Sparkling wine 101 for all your holiday celebrations

2021-12-25 08:37:13 By : Ms. Kate Wu

What better way to celebrate the holidays, the New Year, a wedding, or a special day than a bottle of bubbly? Here’s my primer on sparkling wines for every celebration that comes your way.

Champagne is a sparkling wine, but not all sparkling wines come from the Champagne region of France.

Most sparkling wines made in the tradition of Champagne have “Méthode Champenoise” on the label. It’s your clue the traditional method was used to attain those tiny bubbles. 

Basically, the traditional method uses two fermentations, the first for alcohol and the second for bubbles. The second fermentation takes place in the bottle. The yeast consumes the sugars but without an escape hatch, the carbon dioxide is trapped in the bottle. The confined bubbles dance around with no place to go.

Another process for making bubblies is the Charmat method. Carbon dioxide is pumped into a large sealed tank. Charmat is the simplest and least expensive way to carbonate a boatload of wine.

Charmat is used to make some inexpensive Italian Prosecco and Asti Spumante slung with some Spanish Cavas and some New World wines. California’s Andre and Cook’s California Champagne (grandfathered in) have “carbonated wine” on the label.  

Other domestic Méthode Champenoise sparkling wines that are great for celebrations include Domaine Michelle and Treveri from Washington. Argyle, Elk Cove and Ponzi from Oregon are all wonderful producers of sparkling wines.

In California, several Old World Champagne and sparkling wine producers have expanded into the New World. Taittinger’s Domaine Carneros, Roederer Estate, Mumm Napa and Freixenet’s Gloria Ferrer.

Champagne and some sparkling wines cost more because of the complicated winemaking processes, intensive labor and expensive equipment. During the secondary fermentation process, there are hundreds of hours riddling thousands of bottles, which is done by hand or by machines. Maintenance and movement in the miles of caves where the bottles are riddled and aged before release is another big investment.

The first fermentation, as with any wine, beer or cider, is where the yeast eats the grape sugars and expels alcohol. The more sugars the little yeasty beasties eat, the drier the wine or beer or cider will be. Higher is drier.

Next, the fermented batches are blended together. Blending is used for a consistent “house style” that doesn’t change much no matter what Mother Nature throws at the vineyards.

Blending could be of types of grapes, vintages and/or regions. A Rosé is traditionally a blend of Chardonnay with a small amount of Pinot Noir to make that pretty pink color. A non-vintage sparkling wine is a blend of several vintages.

Secondary Fermentation: Still wine, sugar and yeast are then bottled and then capped for up to eight weeks to finish fermentation. The yeast converts the sugar and trapped by the crown cap, creates those tiny bubbles.

Riddling: Bottles are then placed on special racks in the caves. These riddling racks hold the bottles at an inverted angle. The bottles are turned a quarter turn about four times a day – some by hand, some mechanically. This shakes the dead yeast cells into the neck of the bottle.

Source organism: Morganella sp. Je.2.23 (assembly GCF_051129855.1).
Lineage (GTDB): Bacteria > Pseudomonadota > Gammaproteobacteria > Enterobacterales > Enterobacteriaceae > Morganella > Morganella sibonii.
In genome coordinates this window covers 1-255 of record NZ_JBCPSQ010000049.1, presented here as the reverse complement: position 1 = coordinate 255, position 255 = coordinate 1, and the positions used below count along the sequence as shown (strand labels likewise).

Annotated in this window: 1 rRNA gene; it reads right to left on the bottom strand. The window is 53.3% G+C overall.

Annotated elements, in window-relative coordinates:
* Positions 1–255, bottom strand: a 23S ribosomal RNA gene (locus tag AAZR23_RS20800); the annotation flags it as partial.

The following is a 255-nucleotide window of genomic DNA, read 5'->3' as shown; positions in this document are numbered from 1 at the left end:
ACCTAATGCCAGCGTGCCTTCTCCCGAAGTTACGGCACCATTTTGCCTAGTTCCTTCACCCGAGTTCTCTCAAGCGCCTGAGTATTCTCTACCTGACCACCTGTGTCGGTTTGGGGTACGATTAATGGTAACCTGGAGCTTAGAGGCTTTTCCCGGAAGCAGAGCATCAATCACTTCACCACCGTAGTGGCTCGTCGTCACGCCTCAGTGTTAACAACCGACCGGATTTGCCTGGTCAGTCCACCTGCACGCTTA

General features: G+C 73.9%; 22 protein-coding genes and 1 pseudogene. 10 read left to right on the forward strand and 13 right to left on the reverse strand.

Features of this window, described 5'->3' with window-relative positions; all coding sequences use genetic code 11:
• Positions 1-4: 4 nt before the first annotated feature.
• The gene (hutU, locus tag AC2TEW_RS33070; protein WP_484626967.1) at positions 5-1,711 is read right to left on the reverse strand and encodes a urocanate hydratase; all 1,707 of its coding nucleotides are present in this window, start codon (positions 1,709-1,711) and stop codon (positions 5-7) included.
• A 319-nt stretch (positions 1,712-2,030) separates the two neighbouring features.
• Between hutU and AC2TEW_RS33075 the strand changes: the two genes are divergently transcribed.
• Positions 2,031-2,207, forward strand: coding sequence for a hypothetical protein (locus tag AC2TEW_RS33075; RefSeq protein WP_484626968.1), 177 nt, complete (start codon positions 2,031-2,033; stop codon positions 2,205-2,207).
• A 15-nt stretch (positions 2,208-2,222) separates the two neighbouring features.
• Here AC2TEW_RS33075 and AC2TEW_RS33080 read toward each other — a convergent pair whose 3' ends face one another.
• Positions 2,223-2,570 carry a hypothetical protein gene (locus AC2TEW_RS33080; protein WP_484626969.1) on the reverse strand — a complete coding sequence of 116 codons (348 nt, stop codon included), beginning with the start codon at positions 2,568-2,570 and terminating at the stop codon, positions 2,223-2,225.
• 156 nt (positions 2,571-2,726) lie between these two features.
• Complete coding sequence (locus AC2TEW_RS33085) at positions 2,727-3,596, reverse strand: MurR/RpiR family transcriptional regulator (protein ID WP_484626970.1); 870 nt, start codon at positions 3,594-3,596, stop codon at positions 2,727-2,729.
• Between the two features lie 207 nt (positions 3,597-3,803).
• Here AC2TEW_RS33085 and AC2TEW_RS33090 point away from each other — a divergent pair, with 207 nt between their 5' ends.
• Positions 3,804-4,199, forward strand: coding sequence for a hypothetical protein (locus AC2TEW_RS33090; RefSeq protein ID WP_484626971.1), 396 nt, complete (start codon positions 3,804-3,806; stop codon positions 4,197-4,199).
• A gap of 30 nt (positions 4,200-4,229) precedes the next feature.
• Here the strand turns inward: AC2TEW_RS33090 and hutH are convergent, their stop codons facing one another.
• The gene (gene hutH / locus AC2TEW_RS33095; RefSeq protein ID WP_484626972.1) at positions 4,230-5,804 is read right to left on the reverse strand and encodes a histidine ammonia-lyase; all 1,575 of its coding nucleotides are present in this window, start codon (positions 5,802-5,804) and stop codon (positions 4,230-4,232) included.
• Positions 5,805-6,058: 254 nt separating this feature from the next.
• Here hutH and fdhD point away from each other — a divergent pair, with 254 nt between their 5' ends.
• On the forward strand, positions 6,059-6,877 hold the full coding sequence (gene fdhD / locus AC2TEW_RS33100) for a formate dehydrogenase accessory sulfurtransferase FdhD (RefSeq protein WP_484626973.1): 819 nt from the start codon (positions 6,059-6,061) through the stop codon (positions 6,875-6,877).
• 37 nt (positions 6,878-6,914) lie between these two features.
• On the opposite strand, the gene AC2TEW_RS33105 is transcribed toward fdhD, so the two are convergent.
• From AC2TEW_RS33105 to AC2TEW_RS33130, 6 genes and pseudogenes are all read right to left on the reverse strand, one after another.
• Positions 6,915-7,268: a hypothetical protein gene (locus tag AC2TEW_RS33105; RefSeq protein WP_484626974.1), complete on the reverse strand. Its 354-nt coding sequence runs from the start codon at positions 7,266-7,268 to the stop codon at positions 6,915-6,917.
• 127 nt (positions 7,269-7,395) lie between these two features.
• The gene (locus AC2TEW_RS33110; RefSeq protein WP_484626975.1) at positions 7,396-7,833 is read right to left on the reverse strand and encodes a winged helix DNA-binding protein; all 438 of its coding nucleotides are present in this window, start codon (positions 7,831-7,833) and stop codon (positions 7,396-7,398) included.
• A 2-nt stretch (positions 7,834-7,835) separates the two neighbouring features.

Disgorgement: The really fun part begins when the temporary crown cap is removed to allow for the extraction of the dead yeast and sediment. The neck of the bottle is frozen, the cap is removed and the plug flies out. The bottle is then topped up with another dosage, which determines the wine’s final sweetness level. The bottle is finished with a cork and wire cage.  

Aging: After disgorgement, the wine is aged again.  A non-vintage Champagne must age in the bottle for a minimum of 15 months while a vintage Champagne must age for a minimum of 36 months. Aging time for sparkling wines is not regulated as it is in Champagne.

Despite the urge to start the celebration with a loud explosive "POP!" sparkling wine corks should not fly across the dinner table or locker rooms.

After removing the foil, most have tabs to peel it off, loosen the wire cage. Keep your thumb on the cork to prevent it from flying off and doing damage. Be aware of the pressure point. If the bottle is standing on the table, all the pressure is pushing on the cork. So with one hand on the cork and the other hand holding the bottom (punt) of the bottle, tilt it so the pressure is now on the side of the bottle, not the cork.

The experts say to slowly turn the bottle while holding the cork with the other hand but I have yet to master that technique. If you do this “properly” the cork will come out with a soft hiss or as they use to say in the olden days, the sigh of a nun.

Sparkling wines are produced in a range of sweetness levels, most are dry with high acidity. This higher acidity makes sparkling wines the go-to wine, especially with fried foods, like potato chips!

The most common style is Brut, a non-vintage dry house blend made from the three most common varieties Chardonnay, Pinot Noir and Pinot Meunier.

The different sweetness or dryness are the result of the amount of sugar added during dosage. This is advertised on the label.

Brut Nature: Little or no sugar is added.

Brut: The most prevalent type of sparkling wine; fairly dry.

Extra Dry: The misleading one; it’s actually a little bit sweeter than Brut.

Doux: The sweetest and hardest to find.

Wishing you many special occasions to celebrate. Cheers!

Mary Earl has been educating Kitsap wine lovers for a couple of decades, is a longtime member of the West Sound Brew Club and can pair a beer or wine dinner in a flash. She volunteers for the Clear Creek Trail, is a member of the Central Kitsap Community Council and a longtime supporter of Silverdale.